James Tonkin on how he built a collaborative pipeline for post-production on season three of the CBBC series


Children’s comedy Andy and the Band returns to CBBC for a third series with a 20x14-minute installment following Andy and his band mates, the Odd Socks, on their mission to save planet rock, where they bump into a line-up of guest stars along the way.

Hangman has been working on the series since 2018, on standalone content, filming and post. Hangman took on all aspects of picture finishing for the current season.

Hangman’s James Tonkin, said: “Previous seasons were written as more standalone episodes whereas this season has more of an overarching theme with a protagonist and a nemesis. The characters have to win the battle of the bands to save Planet Rock which is where Sir Brian May’s character comes in.

“We were tasked with taking on all post production for the show. That included determining a camera to delivery workflow, setting up everything for a largely remote post pipeline, and then delivering the online, grade and delivery.”


Tonkin worked closely with the series DP Josh Adams who shot predominantly on a Red Gemini (5K) and RED Komodo (6K) with a mirrorless camera as an additional c- camera and a GoPro for additional shots. “Fortunately, Josh is a really good friend of mine and we’ve worked together on previous projects, so have a good short hand,” said Tonkin.

Camera rushes first went through a DIT and were imported into DaVinci Resolve Studio on set. There, Avid proxies were generated and uploaded to Frame.io, enabling the editors to access and assemble the offline edit. The files would then be conformed back in DaVinci Resolve Studio to start the online, grade and finish.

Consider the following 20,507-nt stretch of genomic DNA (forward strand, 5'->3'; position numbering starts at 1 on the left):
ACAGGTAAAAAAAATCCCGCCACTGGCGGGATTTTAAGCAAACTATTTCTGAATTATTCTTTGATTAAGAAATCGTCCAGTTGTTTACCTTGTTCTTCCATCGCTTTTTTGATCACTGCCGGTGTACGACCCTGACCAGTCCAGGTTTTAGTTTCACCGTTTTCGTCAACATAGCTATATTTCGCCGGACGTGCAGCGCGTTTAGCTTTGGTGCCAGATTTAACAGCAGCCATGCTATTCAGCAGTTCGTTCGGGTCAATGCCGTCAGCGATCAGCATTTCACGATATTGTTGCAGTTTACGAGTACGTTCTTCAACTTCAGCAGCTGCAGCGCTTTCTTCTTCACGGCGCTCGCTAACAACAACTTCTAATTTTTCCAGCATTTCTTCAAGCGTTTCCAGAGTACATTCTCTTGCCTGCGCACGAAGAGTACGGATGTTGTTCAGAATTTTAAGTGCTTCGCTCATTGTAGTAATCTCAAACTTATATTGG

Utilising Blackmagic Cloud for project sharing was a game-changer for Hangman, ensuring a seamless workflow for the team in DaVinci Resolve Studio.

“As the shoot progressed, we were simultaneously editing, keeping the production and post tightly synchronised. Managing more than 140 timelines was a feat made possible by the tracking features in Resolve,” said Tonkin.

Hangman delivered the 14-minute HD episodes weekly in batches of five as a ProRes HQ master.

In achieving the show’s distinctive aesthetic, Adams employed an in-camera LUT, forming the foundation for Tonkin’s grading work.

Pushing the envelope for the third season, Tonkin explored Resolve’s features, including the Magic Mask.

“We’ve taken the Magic Mask tool to new heights on this series. In one episode, we isolated the main characters from their backgrounds to achieve a creative effect – the band stayed in colour while their surroundings turned monochrome,” says Tonkin. ”247 shots within the episode were approached with the Magic Mask. This intricate process, involving over two thousand corrections for a single shot, would have been unfeasible without Resolve’s DaVinci Neural Engine.”

The metadata and key wording within DaVinci Resolve further streamlined the post process. “I could at any stage, select a timeline of 500 shots, use a keyword filter to show only completed VFX shots, separate camera formats, or show just the drone shots, for example. It’s so important to have a mastery of these things when quickly enacting changes.”

Frame.io was used for dailies, proxies and delivery of review files.

Season three is available on CBBC and BBC iPlayer from today (13 November).